What immediately struck me from this interview was how empowered this couple was from their use of an FABM. Having a greater understanding of Christy’s reproductive health allowed them to take charge of their lives as a family and strengthened their relationship. I’ve learned that using a fertility awareness-based method can be a team effort, as was the case with Christy and Michael. This is especially true compared to the more isolating responsibility of a woman to manage a hormonal contraceptive. Also, FABMs are more flexible to whatever the woman’s needs are at the time (e.g., ready for a family or not). These methods motivate users to be mindful of their desires yet remain disciplined.
One of the main principles of our Hippocratic Oath as physicians is to respect autonomy. I’ve learned that FABMs not only respect autonomy but also pave the way for it.
This foundation encourages users to educate themselves and supports people like Christy who are motivated to do their research to learn more. As a future Ob-Gyn physician, I’ll have the opportunity to empower my patients to take their health into their own hands. I intend to use my training to help women choose the option that is ultimately best for them.
The FACTS elective reminded me that investing time to educate patients will pay off throughout their lives. With patience, we as clinicians are poised to partner with people to create lasting impact. Moving forward from this positive experience, I plan to educate myself on the variety of FABM methods using online resources and mentors with whom I connected through the course. Based on the supporting evidence of their effectiveness and the satisfaction I observed in FABM users throughout the FACTS elective, it is clear that FABMs will be a useful tool in my future practice.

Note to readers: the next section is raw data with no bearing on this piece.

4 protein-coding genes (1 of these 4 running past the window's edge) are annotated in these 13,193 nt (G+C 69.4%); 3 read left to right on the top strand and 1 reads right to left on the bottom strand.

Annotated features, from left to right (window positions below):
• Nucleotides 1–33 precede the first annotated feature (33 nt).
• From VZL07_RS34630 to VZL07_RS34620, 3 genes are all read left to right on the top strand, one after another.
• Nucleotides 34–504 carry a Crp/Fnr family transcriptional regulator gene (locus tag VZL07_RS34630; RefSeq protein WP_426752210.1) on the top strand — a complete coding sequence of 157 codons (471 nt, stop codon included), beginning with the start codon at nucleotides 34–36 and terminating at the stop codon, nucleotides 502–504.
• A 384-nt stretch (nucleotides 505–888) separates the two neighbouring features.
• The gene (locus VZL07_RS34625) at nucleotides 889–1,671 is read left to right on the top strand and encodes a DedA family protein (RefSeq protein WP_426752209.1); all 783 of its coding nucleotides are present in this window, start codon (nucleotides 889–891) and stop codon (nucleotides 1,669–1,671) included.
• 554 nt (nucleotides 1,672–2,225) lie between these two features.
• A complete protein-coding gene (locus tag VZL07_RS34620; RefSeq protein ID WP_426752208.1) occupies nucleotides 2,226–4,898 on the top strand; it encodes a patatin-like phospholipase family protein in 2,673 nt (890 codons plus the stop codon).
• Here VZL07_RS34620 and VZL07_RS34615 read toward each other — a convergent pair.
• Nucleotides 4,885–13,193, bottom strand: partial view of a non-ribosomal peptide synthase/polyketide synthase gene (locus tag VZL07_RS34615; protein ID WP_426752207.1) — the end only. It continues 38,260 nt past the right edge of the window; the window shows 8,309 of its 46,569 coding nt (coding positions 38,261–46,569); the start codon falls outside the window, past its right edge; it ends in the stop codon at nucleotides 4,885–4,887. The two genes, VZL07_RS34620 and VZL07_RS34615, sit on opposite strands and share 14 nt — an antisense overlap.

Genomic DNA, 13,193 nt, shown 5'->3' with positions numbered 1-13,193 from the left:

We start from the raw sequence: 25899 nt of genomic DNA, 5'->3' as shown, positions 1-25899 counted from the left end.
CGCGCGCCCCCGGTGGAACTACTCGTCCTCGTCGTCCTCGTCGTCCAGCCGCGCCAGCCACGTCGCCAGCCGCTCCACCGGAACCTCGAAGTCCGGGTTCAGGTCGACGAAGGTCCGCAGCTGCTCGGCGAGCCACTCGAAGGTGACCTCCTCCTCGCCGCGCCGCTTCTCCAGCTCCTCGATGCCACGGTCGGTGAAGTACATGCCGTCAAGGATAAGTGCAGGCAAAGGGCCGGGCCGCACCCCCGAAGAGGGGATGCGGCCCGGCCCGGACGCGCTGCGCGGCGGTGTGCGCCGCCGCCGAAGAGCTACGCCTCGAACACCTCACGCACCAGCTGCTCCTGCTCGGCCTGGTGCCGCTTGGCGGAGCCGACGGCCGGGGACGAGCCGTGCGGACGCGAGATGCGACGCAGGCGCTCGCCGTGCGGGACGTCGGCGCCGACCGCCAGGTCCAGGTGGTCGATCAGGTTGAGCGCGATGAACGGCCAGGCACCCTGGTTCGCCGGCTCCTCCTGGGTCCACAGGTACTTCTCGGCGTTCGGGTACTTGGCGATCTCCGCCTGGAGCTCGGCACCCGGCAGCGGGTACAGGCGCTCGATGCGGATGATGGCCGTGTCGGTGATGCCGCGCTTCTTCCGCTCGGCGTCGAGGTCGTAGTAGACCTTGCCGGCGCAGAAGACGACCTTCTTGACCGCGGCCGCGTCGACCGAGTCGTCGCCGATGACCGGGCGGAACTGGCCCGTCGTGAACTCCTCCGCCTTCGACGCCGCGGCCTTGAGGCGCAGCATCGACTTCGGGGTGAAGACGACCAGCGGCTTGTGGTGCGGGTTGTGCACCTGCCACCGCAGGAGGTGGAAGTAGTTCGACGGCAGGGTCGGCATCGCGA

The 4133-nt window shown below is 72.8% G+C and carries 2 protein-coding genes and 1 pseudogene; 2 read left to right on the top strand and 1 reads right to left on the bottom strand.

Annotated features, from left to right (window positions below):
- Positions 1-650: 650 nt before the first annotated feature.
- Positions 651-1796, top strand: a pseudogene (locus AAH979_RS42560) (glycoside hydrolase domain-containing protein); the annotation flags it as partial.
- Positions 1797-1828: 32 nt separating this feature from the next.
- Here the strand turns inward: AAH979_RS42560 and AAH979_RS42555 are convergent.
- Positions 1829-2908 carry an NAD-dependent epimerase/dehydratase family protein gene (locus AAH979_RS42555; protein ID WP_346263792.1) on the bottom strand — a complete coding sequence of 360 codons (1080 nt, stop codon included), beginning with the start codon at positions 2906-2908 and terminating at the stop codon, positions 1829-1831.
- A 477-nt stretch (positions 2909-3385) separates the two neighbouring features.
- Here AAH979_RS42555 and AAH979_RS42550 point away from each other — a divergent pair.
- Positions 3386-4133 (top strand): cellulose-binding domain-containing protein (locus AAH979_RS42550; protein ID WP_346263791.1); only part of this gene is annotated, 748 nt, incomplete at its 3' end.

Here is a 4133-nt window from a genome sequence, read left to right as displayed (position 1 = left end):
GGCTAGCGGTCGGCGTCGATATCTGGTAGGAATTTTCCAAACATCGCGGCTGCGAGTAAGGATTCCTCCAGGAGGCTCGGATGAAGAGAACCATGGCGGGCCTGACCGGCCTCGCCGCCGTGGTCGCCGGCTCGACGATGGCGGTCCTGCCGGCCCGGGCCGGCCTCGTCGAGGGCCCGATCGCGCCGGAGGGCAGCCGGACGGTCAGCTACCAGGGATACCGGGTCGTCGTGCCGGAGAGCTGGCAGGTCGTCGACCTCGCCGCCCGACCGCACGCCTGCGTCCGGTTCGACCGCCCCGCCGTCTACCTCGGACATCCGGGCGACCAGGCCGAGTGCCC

* Fictitious names were used to protect patient privacy, and all information and quotes are shared with permission.
ABOUT THE AUTHOR
Laurence Lea Lacar
Laurence Lea Lacar conducted this interview as a fourth-year medical student at the University of Hawaiʻi John A. Burns School of Medicine in Honolulu, Hawaiʻi. She aspires to be a general obstetrician gynecologist who can empower patients to understand their reproductive health and find the best treatment options to fit their lives. She found it enlightening to learn about FABMs as ways to avoid pregnancy and also to diagnose and treat disease. She hopes to pursue further training to confidently offer FABMs as options for her patients.